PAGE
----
Treating cancer patients and developing biopharmaceutical drugs depends on making the distinction between a healthy live cell and a sickly dead cell. The state of the cell can indicate whether a cancer treatment is working or a new type of medicine is effective.
Groundbreaking research from the Beckman Institute for Advanced Science and Technology at the University of Illinois Urbana-Champaign can determine the state of a cell without the limitations inherent to some current methods.
“Current techniques for assessing cell viability involve dyes or stains that themselves kill the cells in a matter of minutes. It is almost like taking the pulse of a patient with a razor blade. Our approach now allows for a nondestructive assessment, which can be applied over arbitrary time scales, in real time,” said Gabriel Popescu, a professor of electrical and computer engineering and a lead investigator on this study.
ECE alumnus Chenfei Hu, a Ph.D. candidate at the time of this research, led his team to develop an entirely new, label-free method of determining whether a cell is dead or alive. The study was published in Nature Communications in February 2022.
“Traditionally, people inject certain chemicals to determine the condition of the cells, which means a portion of the cells has to be sacrificed,” Hu said.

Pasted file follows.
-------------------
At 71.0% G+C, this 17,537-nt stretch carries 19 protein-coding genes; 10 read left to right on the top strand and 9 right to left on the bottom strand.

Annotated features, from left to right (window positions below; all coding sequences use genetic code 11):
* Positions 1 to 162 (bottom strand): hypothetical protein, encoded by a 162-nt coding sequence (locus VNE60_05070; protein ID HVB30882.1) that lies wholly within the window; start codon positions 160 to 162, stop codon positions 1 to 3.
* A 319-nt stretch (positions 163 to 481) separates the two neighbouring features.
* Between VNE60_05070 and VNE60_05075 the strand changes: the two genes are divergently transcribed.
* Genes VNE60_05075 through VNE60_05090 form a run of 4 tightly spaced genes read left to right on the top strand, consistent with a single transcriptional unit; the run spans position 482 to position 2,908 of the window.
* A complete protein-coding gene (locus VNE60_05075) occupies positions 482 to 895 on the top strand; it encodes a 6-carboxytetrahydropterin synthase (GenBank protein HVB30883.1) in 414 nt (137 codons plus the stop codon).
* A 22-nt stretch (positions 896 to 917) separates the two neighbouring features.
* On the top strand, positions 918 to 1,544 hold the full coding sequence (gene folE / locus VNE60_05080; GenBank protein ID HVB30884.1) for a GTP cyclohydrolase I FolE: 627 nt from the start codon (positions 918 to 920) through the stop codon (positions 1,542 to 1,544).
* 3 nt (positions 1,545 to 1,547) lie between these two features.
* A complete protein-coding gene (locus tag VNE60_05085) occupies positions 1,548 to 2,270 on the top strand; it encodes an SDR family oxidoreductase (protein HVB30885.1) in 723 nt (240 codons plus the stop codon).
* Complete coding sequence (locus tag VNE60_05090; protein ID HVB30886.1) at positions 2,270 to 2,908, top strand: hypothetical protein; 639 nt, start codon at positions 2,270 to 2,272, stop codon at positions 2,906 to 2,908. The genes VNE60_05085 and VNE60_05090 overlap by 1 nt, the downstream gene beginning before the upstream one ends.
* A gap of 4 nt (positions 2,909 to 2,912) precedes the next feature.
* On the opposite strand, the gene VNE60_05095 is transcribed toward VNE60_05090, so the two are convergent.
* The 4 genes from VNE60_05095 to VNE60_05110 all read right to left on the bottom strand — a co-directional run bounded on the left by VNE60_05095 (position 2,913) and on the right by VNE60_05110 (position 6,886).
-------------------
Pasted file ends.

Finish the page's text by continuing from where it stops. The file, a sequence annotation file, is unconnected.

Using the current methods, researchers are unable to study cells at an individual level. Due to the sacrificial nature of chemically labeling a portion of the cells, it is difficult to study the entirety of the cells over a long period of time.
Hu’s research, which began in 2020, combines optimal imaging and machine learning to introduce the live-dead assay method, which uses advanced imaging technology and computational deep-learning algorithms to determine the state of the cell without chemical staining. This is made possible as the machine-learning technology studies images of cells on an individual level and learns how to spot a healthy versus an unhealthy cell.
“Using this combined technology, we can look at these cells continuously, over long periods of time, which cannot be done in the traditional way,” Hu said. “This is something nobody has done before, and also a way to save a lot of materials.”
Hu’s team has found such success with this new method, which achieved a 95% accuracy rate, that they have applied for a patent — the first step in bringing the method into real world settings, which could include hospitals, additional research labs, and the broader medical community.
Like most research conducted within the Beckman Institute, this study was made possible through cross-disciplinary collaboration.
“This development has been [made] possible by combining expertise in label-free imaging from our lab with that in deep learning from Mark Anastasio’s group,” Popescu said.
Mark Anastasio is a professor of bioengineering and the head of the Department of Bioengineering at the University of Illinois.
“This research is an exciting example of how imaging physics, advanced instrumentation, and deep learning can be integrated to address impactful problems that were intractable only a few years ago,” Anastasio said.
The paper associated with this work can be accessed at https://doi.org/10.1038/s41467-022-28214-x
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